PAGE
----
"I'm kind of glad to see someone saying something good about potatoes," said Sandon, also an assistant professor of nutrition at University of Texas Southwestern Medical Center at Dallas. "Potatoes are a pretty healthy staple food. They're nutritionally low in fat, relatively low in calories, and are loaded with nutrition, particularly in the skin."

Sandon noted that the study's small size made it difficult to draw solid conclusions and said that the skin of purple potatoes likely contains more of certain blood pressure-lowering antioxidants than those of white potatoes.

"The skin is key," she said. "That's where the nutrients are."

The purple potatoes used in the study are becoming increasingly available in supermarkets and specialty food stores, Vinson said.

More information

The U.S. Centers for Disease Control and Prevention has more about potatoes.

SOURCES: Joe Vinson, Ph.D., professor of chemistry, University of Scranton, Scranton, Pa.; Lona Sandon, M.Ed., R.D., assistant professor, nutrition, University of Texas Southwestern Medical Center at Dallas, and spokesperson, American Dietetic Association; American Chemical Society, news release, Aug. 31, 2011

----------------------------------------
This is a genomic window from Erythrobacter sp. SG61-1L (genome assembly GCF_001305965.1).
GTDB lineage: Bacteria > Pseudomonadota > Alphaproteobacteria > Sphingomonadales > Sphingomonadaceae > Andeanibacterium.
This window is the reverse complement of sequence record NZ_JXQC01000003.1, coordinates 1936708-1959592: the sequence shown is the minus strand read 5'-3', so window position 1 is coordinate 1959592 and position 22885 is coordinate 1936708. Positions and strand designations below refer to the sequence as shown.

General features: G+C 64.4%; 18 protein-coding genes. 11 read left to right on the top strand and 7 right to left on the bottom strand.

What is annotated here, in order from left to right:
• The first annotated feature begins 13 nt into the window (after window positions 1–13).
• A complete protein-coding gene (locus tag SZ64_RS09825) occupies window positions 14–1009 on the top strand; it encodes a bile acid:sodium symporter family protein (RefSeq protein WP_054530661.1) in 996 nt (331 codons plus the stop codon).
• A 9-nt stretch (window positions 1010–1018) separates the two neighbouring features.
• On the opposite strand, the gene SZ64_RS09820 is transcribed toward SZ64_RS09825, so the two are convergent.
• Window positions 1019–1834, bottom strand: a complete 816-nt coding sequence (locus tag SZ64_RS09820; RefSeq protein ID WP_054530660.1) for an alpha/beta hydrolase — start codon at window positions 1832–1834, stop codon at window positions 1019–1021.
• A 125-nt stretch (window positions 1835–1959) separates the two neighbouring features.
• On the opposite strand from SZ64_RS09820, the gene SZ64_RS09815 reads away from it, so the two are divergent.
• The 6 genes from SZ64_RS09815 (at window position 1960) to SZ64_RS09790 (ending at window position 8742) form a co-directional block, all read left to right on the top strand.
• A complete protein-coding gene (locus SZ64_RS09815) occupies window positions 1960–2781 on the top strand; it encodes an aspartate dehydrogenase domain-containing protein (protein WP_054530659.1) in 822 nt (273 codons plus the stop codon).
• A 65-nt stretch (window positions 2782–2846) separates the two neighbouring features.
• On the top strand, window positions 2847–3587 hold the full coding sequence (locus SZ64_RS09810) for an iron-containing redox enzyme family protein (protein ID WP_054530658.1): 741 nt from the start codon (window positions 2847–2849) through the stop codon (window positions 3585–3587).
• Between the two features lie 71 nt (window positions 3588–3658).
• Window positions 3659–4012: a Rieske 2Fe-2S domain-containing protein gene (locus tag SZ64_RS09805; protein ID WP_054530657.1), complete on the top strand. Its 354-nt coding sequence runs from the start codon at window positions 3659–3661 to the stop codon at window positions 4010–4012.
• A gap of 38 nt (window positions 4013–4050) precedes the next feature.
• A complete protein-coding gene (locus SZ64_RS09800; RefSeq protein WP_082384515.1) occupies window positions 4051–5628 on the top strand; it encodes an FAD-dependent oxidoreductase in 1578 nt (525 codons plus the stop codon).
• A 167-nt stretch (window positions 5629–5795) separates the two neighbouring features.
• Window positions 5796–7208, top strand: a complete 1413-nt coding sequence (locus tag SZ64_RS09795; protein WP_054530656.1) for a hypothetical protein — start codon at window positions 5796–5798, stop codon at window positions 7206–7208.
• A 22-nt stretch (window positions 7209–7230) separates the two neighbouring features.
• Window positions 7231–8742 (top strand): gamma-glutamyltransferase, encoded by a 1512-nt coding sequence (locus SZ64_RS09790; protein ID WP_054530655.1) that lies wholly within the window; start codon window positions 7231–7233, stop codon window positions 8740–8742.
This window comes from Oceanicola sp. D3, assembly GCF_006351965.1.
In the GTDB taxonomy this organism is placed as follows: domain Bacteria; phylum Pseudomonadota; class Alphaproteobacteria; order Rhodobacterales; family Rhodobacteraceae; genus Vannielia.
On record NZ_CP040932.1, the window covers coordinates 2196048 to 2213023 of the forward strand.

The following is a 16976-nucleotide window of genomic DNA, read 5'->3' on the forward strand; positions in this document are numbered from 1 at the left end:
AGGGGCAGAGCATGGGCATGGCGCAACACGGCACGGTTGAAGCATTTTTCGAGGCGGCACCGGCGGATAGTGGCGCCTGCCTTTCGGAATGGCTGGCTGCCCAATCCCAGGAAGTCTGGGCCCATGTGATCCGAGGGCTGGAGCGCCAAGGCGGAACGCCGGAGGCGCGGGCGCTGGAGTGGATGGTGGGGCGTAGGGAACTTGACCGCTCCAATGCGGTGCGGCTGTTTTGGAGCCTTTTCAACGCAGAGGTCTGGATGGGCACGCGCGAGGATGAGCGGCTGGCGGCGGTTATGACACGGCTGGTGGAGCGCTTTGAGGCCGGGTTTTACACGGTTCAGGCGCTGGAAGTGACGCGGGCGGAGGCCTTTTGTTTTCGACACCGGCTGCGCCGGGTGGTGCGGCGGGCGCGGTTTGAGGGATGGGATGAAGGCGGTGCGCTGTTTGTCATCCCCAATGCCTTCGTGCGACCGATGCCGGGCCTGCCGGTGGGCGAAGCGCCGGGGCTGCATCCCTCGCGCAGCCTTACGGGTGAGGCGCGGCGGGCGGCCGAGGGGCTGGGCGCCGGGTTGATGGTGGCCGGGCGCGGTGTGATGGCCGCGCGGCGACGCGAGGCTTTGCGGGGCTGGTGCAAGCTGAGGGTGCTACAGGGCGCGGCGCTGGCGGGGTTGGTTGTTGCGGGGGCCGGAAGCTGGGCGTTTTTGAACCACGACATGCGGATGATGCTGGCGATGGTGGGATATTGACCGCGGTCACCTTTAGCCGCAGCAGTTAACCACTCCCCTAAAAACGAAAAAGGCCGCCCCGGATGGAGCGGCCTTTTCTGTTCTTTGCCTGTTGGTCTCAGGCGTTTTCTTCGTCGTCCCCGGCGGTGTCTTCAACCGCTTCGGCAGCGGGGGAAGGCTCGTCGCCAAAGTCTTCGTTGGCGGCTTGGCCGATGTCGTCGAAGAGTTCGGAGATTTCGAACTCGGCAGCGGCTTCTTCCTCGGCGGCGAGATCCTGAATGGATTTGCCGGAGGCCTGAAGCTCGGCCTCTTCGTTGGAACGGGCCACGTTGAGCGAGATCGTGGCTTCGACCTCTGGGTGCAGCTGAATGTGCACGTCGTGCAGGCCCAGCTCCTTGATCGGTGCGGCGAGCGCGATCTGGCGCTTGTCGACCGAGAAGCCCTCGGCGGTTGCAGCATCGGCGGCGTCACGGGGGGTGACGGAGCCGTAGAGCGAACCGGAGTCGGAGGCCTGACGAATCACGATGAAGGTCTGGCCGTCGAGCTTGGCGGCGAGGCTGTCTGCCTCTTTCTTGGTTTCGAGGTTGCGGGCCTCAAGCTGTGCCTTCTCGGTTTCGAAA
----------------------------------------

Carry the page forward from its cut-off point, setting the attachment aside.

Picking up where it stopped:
'/>"/>
Copyright©2010 ScoutNews,LLC.
All rights reserved

Related medicine news :

1. Attention, couch potatoes! Walking boosts brain connectivity, function
2. Organic onions, carrots and potatoes do not have higher levels of healthful antioxidants
3. ICU Patients at Risk for Rare Heart Rhythm Problem
4. Cook With Love This Valentines Day With Heart-Smart Recipes
5. Study finds racial gaps continue in heart disease awareness
6. Highmark Foundation Awards $120,000 to the American Heart Association
7. Womens Heart Disease Awareness Still Lacking
8. American Heart Association Rapid Access Journal Report: Study Finds Racial Gaps Continue in Heart Disease Awareness, Low Knowledge of Heart Attack Warning Signs Among Women
9. Migraine Linked to Increased Heart Attack Risk
10. PERSONALABS Offers Discounted Healthy Heart Online Blood Tests in February
11. Compound shows promise against intractable heart failure
Post Your Comments:
*Name:
*Comment:
*Email: